Since its return to Egypt, the Sinai has been developing at a dizzying pace.
The southern coast has experienced an influx of luxury hotels and dive operations, eager to capitalize on the natural beauty and resources of the Sinai. Leading the pack is Sharm el-Sheikh, which surveys estimate, has seen its population increase eight times during the past decade. Sharm has also become a popular site for international summits, recently playing host to a number of world leaders discussing the problems plaguing the Middle East. While there seems to be no discernible end to the development and construction, the recent Intifadah in Israel and Palestine has certainly been felt on the Peninsula. Many of the camps lining the eastern shore are empty and some construction sites have been abandoned, leaving half-built buildings and torn up land dotting the coast.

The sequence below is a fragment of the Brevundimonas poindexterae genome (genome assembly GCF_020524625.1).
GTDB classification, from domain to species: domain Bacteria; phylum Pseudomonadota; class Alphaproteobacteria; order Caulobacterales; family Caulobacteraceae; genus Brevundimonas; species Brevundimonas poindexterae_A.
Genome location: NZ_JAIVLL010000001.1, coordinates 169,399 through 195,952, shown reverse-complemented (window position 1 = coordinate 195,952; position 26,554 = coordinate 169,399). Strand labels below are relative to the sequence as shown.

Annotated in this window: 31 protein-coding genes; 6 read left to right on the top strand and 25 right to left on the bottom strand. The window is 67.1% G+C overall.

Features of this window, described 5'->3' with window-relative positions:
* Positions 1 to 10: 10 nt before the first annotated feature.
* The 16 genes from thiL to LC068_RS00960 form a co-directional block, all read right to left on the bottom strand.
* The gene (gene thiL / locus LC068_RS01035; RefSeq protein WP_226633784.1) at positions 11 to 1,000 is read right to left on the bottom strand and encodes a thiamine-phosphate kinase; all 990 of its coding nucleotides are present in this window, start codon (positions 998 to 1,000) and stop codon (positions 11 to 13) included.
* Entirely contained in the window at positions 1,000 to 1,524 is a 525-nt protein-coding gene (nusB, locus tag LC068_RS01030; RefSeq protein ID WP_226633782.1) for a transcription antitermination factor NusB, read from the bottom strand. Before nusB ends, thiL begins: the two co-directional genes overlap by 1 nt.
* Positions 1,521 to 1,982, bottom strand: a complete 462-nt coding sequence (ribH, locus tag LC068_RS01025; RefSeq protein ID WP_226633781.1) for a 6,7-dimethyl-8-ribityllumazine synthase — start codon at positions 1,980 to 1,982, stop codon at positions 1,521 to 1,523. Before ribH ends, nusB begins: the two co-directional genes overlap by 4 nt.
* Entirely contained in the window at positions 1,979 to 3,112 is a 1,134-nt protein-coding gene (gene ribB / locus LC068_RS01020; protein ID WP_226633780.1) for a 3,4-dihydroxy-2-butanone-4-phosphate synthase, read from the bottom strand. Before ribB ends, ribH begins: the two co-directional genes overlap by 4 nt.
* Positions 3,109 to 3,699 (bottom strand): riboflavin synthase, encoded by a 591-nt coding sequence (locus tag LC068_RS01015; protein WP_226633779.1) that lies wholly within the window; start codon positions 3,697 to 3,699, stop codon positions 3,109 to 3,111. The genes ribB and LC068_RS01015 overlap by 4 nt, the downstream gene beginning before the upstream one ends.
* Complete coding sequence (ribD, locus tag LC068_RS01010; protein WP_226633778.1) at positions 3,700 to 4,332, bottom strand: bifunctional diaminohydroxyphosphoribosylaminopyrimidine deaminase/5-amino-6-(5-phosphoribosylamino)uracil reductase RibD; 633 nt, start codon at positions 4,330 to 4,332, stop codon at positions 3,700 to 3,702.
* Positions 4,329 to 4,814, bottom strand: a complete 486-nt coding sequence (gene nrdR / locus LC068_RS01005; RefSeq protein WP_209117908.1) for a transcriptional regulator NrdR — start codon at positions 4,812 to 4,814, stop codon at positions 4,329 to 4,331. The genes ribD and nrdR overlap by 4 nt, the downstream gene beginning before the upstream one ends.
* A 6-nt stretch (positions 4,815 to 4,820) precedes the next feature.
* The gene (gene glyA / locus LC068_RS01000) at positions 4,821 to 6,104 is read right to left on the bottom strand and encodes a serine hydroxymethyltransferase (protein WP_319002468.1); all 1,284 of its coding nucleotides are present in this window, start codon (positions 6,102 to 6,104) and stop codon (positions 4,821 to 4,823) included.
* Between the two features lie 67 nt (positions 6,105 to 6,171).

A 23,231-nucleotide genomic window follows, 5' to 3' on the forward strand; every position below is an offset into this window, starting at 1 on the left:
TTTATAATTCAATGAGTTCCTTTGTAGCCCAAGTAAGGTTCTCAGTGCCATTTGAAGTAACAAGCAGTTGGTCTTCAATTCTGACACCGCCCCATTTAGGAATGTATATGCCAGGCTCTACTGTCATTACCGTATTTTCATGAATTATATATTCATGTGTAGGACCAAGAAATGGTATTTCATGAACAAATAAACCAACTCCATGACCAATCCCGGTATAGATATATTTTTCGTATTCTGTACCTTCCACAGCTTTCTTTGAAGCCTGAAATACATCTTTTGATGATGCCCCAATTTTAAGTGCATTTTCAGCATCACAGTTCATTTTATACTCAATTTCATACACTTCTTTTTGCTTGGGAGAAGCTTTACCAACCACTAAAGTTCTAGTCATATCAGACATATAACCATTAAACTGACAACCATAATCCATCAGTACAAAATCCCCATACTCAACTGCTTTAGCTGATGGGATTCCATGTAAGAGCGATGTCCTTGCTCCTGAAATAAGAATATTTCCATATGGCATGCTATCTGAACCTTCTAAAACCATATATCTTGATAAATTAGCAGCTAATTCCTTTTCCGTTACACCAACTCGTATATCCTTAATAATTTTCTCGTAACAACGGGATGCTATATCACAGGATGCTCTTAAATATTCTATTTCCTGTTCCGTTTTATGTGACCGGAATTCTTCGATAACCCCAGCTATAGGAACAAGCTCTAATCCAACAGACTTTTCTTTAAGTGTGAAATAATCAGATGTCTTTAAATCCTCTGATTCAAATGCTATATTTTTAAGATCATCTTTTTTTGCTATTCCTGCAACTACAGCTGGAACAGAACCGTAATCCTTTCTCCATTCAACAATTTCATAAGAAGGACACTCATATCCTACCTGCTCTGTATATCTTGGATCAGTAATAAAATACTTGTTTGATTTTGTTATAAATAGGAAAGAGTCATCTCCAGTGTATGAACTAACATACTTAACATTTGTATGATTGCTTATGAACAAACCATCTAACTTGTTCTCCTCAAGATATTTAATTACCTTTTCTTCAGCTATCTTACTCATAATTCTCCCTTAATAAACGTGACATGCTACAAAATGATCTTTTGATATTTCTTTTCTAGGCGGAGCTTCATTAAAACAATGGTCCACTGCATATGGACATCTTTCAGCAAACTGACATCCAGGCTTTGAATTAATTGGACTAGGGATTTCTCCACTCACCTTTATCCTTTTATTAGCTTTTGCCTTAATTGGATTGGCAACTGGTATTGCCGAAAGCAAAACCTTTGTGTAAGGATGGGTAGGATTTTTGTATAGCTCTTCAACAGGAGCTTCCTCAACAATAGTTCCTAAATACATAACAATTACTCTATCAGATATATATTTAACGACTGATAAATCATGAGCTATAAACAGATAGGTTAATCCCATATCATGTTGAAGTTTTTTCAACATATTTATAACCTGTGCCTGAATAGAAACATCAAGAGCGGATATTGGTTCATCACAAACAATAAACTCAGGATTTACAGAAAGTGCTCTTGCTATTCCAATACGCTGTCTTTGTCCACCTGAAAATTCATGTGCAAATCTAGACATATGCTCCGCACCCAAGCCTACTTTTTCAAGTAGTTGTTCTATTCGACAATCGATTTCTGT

Aside from tourism, the Sinai has become the focus of ‘reconstruction’ and ‘resettlement’ with North Sinai being chosen to absorb more than 3 million Egyptians from the overcrowded Nile Valley. The government has built a new pipeline, the al-Salam Canal, to irrigate millions of acres of reclaimed land and enable development of industrial parks. Roads are being paved and desalination plants are being installed in coastal towns.